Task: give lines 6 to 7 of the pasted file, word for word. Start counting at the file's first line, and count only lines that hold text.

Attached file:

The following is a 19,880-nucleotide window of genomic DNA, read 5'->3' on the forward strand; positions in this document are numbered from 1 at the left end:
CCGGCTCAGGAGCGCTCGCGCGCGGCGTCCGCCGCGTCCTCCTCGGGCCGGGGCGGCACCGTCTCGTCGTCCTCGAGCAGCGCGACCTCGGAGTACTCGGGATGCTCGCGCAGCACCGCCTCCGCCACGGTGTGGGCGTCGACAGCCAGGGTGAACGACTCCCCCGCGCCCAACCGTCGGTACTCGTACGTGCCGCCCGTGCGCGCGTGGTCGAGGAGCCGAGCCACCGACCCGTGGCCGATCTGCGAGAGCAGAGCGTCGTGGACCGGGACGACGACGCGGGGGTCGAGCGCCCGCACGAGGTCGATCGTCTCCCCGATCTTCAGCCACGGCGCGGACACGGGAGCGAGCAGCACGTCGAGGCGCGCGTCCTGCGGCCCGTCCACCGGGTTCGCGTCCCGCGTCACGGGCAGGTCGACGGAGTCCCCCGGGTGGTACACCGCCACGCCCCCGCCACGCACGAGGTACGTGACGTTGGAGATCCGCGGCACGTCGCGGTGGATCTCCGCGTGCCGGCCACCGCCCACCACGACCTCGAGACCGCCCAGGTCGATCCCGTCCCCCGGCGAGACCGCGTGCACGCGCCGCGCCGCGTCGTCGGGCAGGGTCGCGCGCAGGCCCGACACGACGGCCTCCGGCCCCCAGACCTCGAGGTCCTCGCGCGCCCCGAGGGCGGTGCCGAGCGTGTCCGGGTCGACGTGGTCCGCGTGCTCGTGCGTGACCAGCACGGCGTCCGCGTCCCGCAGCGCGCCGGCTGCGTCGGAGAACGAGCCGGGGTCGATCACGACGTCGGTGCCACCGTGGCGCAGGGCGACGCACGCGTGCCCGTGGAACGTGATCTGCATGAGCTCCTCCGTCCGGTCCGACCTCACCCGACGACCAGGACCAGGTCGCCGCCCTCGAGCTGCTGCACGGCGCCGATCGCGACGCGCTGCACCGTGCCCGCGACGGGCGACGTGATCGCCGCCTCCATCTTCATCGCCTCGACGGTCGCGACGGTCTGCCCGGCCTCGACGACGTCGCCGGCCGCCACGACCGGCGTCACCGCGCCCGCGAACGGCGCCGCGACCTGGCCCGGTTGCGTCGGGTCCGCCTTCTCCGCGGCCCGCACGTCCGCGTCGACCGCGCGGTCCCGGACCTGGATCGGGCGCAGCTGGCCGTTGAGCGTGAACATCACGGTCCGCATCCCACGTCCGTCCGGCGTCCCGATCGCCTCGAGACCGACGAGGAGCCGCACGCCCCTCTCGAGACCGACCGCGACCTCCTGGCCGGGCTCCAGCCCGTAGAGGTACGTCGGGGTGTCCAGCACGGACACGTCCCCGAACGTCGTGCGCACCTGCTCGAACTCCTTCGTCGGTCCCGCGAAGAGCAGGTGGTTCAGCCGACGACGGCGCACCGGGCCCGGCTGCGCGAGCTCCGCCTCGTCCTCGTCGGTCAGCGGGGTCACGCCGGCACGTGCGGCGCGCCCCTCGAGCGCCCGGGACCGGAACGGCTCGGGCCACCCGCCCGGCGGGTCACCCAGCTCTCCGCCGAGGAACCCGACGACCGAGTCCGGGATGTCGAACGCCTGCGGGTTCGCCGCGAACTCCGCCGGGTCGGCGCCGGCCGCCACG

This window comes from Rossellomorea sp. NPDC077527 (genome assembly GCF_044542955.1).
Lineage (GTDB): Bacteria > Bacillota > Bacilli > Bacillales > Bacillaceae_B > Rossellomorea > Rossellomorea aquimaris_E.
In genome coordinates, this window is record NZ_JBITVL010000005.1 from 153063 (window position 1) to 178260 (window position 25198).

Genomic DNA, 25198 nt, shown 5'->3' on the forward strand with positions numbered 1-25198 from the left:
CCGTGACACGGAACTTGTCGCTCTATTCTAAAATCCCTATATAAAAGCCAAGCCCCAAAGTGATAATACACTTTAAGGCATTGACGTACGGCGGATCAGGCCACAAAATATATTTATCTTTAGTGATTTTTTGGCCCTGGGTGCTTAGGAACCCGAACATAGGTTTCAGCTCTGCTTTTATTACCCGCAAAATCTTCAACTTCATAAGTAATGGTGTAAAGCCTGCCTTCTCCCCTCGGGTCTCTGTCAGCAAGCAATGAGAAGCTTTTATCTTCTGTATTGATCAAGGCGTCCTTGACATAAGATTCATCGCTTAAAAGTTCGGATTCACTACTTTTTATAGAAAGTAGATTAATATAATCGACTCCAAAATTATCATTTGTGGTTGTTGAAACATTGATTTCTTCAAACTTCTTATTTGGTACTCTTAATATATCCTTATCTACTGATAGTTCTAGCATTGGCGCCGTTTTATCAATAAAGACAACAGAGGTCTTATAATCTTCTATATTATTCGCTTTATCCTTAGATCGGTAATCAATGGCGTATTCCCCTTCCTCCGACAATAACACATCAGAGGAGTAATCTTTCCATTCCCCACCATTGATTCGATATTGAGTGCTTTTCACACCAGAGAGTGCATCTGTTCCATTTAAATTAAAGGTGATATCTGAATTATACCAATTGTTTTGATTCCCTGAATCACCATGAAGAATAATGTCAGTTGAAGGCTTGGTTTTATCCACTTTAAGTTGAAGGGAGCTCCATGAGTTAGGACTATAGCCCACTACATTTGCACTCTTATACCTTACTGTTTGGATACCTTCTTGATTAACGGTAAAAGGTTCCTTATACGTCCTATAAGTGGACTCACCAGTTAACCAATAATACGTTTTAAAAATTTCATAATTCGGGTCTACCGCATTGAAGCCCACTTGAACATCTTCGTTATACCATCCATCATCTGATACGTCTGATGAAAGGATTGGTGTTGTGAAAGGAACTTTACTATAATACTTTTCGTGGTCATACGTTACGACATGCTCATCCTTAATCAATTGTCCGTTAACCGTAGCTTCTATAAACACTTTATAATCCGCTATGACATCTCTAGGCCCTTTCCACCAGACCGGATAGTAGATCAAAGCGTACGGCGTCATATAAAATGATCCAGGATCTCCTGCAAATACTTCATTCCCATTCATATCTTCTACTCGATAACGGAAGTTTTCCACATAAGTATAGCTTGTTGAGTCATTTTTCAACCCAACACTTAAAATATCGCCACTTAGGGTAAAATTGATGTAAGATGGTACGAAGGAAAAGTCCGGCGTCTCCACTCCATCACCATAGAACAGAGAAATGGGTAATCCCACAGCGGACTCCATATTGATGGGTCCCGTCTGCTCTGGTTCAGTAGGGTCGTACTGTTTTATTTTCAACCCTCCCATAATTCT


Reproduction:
Genomic DNA, 25198 nt, shown 5'->3' on the forward strand with positions numbered 1-25198 from the left:
CCGTGACACGGAACTTGTCGCTCTATTCTAAAATCCCTATATAAAAGCCAAGCCCCAAAGTGATAATACACTTTAAGGCATTGACGTACGGCGGATCAGGCCACAAAATATATTTATCTTTAGTGATTTTTTGGCCCTGGGTGCTTAGGAACCCGAACATAGGTTTCAGCTCTGCTTTTATTACCCGCAAAATCTTCAACTTCATAAGTAATGGTGTAAAGCCTGCCTTCTCCCCTCGGGTCTCTGTCAGCAAGCAATGAGAAGCTTTTATCTTCTGTATTGATCAAGGCGTCCTTGACATAAGATTCATCGCTTAAAAGTTCGGATTCACTACTTTTTATAGAAAGTAGATTAATATAATCGACTCCAAAATTATCATTTGTGGTTGTTGAAACATTGATTTCTTCAAACTTCTTATTTGGTACTCTTAATATATCCTTATCTACTGATAGTTCTAGCATTGGCGCCGTTTTATCAATAAAGACAACAGAGGTCTTATAATCTTCTATATTATTCGCTTTATCCTTAGATCGGTAATCAATGGCGTATTCCCCTTCCTCCGACAATAACACATCAGAGGAGTAATCTTTCCATTCCCCACCATTGATTCGATATTGAGTGCTTTTCACACCAGAGAGTGCATCTGTTCCATTTAAATTAAAGGTGATATCTGAATTATACCAATTGTTTTGATTCCCTGAATCACCATGAAGAATAATGTCAGTTGAAGGCTTGGTTTTATCCACTTTAAGTTGAAGGGAGCTCCATGAGTTAGGACTATAGCCCACTACATTTGCACTCTTATACCTTACTGTTTGGATACCTTCTTGATTAACGGTAAAAGGTTCCTTATACGTCCTATAAGTGGACTCACCAGTTAACCAATAATACGTTTTAAAAATTTCATAATTCGGGTCTACCGCATTGAAGCCCACTTGAACATCTTCGTTATACCATCCATCATCTGATACGTCTGATGAAAGGATTGGTGTTGTGAAAGGAACTTTACTATAATACTTTTCGTGGTCATACGTTACGACATGCTCATCCTTAATCAATTGTCCGTTAACCGTAGCTTCTATAAACACTTTATAATCCGCTATGACATCTCTAGGCCCTTTCCACCAGACCGGATAGTAGATCAAAGCGTACGGCGTCATATAAAATGATCCAGGATCTCCTGCAAATACTTCATTCCCATTCATATCTTCTACTCGATAACGGAAGTTTTCCACATAAGTATAGCTTGTTGAGTCATTTTTCAACCCAACACTTAAAATATCGCCACTTAGGGTAAAATTGATGTAAGATGGTACGAAGGAAAAGTCCGGCGTCTCCACTCCATCACCATAGAACAGAGAAATGGGTAATCCCACAGCGGACTCCATATTGATGGGTCCCGTCTGCTCTGGTTCAGTAGGGTCGTACTGTTTTATTTTCAACCCTCCCATAATTCT